Scientific Seen

News, Commentary, and Tutorials from a Scientific Perspective

A few years ago XVIVO and Harvard University released a video of a scientific visualization entitled, “The Inner Life of the Cell.” I wasn’t a big fan. It was a fairy-tale vision of cellular activities.

If you saw a simulation of traffic flow on the highways and every vehicle in each lane was going the same speed, maintaining proper following distance, signalling and changing lanes only when necessary, merging and exiting with decorum—it might be nice, but it would be so fanciful that it would do more harm than good if you were trying to understand highway traffic in the real world. When you look at real-world traffic, you have difficulty believing anyone can travel the highways safely, but the simulation would make it hard to imagine there could ever be such a thing as a freeway collision.

A scientific visualization should induce a mental model that catalyzes an improved understanding of reality, and the 2006 simulation failed.

Of course, a simulation like this is going to be unrealistic. Molecules aren’t distinguished by hues, atoms don’t remain stationary with respect to their neighbors, and there’s no classical music soundtrack in a real cell. But the 2006 simulation was so far removed from reality that (in my opinion, of course) it served more to confuse than clarify perceptions about molecular activities in a living cell. My biggest peeve: all the molecules were shown in stately glides as if a miniature synchronized swimming team was displaying the results of years of practice. On those scales, the “aqueous” environment behaves more like peanut butter. Kinesin molecules grab onto microtubules and pull because they have to to make it through the thick goop through which they travel, and none of that difficulty was shown.

Protein Packing in the Cell

A lot to admire in the new XVIVO/Harvard scientific visualization of molecular activities within a living cell.

Now the same scientific visualization team has created a new video, “Inner Life of a Cell—Protein Packing.” This one is so much better. It’s a much more crowded world, and the actions of proteins are limited by interference from all their neighbors. None of the small molecules are shown (not a criticism—if water, ions, and sugars were visible you wouldn’t be able to visualize anything through the resulting mess), but many of the proteins are shown. Of course it’s not “accurate”—it’s a visualization!—but this one is much more representative of the kind of confused and crowded environment within living cells. The new simulation makes it much clearer that the normal processes of life are challenged with every motion, and the new video makes it easier to be awed by the mere fact that we are alive. Heartily recommended!

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One of the reasons light is so useful is that, although it can do some pretty complicated things, it operates according to fairly straightforward rules. That might be hard to believe when you stand between two mirrors that face each other almost perfectly, and you can see a reflection of yourself going off into infinity, but that’s just a simple rule being applied over and over again with each reflection. Tri-fold mirrors operate by those same simple rules.

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Originally published at eHow, SEP 2011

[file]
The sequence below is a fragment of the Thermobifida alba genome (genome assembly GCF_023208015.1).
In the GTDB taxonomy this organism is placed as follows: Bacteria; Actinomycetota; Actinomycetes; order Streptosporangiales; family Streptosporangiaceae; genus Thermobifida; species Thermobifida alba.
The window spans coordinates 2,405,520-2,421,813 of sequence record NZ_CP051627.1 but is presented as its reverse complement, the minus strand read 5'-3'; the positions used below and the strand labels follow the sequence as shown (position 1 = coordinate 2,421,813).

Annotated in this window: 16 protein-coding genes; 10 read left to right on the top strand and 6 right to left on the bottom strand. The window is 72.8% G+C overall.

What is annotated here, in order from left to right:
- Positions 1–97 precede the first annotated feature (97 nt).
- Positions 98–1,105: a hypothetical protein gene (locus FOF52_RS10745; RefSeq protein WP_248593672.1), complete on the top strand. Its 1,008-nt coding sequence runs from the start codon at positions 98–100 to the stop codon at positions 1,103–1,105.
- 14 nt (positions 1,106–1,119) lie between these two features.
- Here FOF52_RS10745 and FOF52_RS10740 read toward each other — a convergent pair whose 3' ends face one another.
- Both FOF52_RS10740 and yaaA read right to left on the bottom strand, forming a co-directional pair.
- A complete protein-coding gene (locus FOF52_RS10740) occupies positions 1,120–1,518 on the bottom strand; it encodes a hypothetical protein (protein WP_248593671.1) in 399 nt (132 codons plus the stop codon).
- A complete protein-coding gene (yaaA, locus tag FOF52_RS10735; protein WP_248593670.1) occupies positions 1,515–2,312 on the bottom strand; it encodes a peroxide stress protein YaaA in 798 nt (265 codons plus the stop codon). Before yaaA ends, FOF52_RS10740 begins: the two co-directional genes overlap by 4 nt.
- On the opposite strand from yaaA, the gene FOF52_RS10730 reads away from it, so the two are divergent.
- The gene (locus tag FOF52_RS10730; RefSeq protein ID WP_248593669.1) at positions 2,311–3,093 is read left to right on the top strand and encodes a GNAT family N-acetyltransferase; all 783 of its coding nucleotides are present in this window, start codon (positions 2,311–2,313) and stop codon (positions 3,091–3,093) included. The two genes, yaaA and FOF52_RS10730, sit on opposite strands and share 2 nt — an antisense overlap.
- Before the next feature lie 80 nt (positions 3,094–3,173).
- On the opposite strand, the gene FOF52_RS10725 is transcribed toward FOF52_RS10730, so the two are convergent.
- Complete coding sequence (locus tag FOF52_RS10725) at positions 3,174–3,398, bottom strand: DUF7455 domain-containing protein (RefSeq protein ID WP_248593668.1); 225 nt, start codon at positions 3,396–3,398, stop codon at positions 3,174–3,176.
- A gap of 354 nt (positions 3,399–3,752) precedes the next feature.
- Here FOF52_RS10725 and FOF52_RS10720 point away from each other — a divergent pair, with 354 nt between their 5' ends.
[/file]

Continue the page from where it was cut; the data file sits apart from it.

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Imagine the fuel bill for the Space Shuttle. It’s hard enough to fill your car with 16 gallons of ordinary gas, so imagine the cost to fill a 526,000-gallon tank with rocket fuel. And that’s just to ferry a satellite into orbit. Once in orbit, satellites have to jet themselves around with fuel they’ve brought themselves. Space travel is expensive and there’s a constant search for less costly means of propulsion.

The thrust generated by a propulsion system is proportional to the mass of the propellant multiplied by its velocity. That is, a spacecraft sending 50 grams of propellant away at 3 meters per second has the same thrust as another sending 25 grams away at 6 meters per second. That’s the idea behind electric propulsion: Use less mass than traditional propulsion systems, yet expel it more rapidly. And bringing less mass into Earth’s orbit means the spacecraft is lighter, so it needs less expensive rocket fuel to the begin with.

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Originally published at eHow, SEP 2011

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If you’ve ever woken up early in the morning, piled into the car, and spent the day skiing in the mountains, you probably found yourself huffing and puffing the whole time. Some of that was almost certainly due to the exhilaration of flying down the snowy slopes, but you’d have been struggling to catch your breath even when walking up the steps to buy a hot cocoa in the lodge. The usual explanation? “The air is thinner up there.” That’s true, as far as it goes, but here’s a bit more detail.

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Originally published at eHow, 2011

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Einstein got his Nobel Prize for explaining the photoelectric effect. A metal surface releases photoelectrons when it absorbs light. Einstein showed that the energy of the electrons depended not upon the brightness of the light, but upon its wavelength. In and of itself, that’s an interesting if not so exciting fact. But Einstein’s discovery implies that the world consists of tiny, discrete particles that can only have specific amounts of energy — the foundation of quantum mechanics. The key to verifying Einstein’s interpretation is measuring kinetic energy by applying stopping voltages. You can make that very measurement.

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Originally published at eHow, AUG 2011

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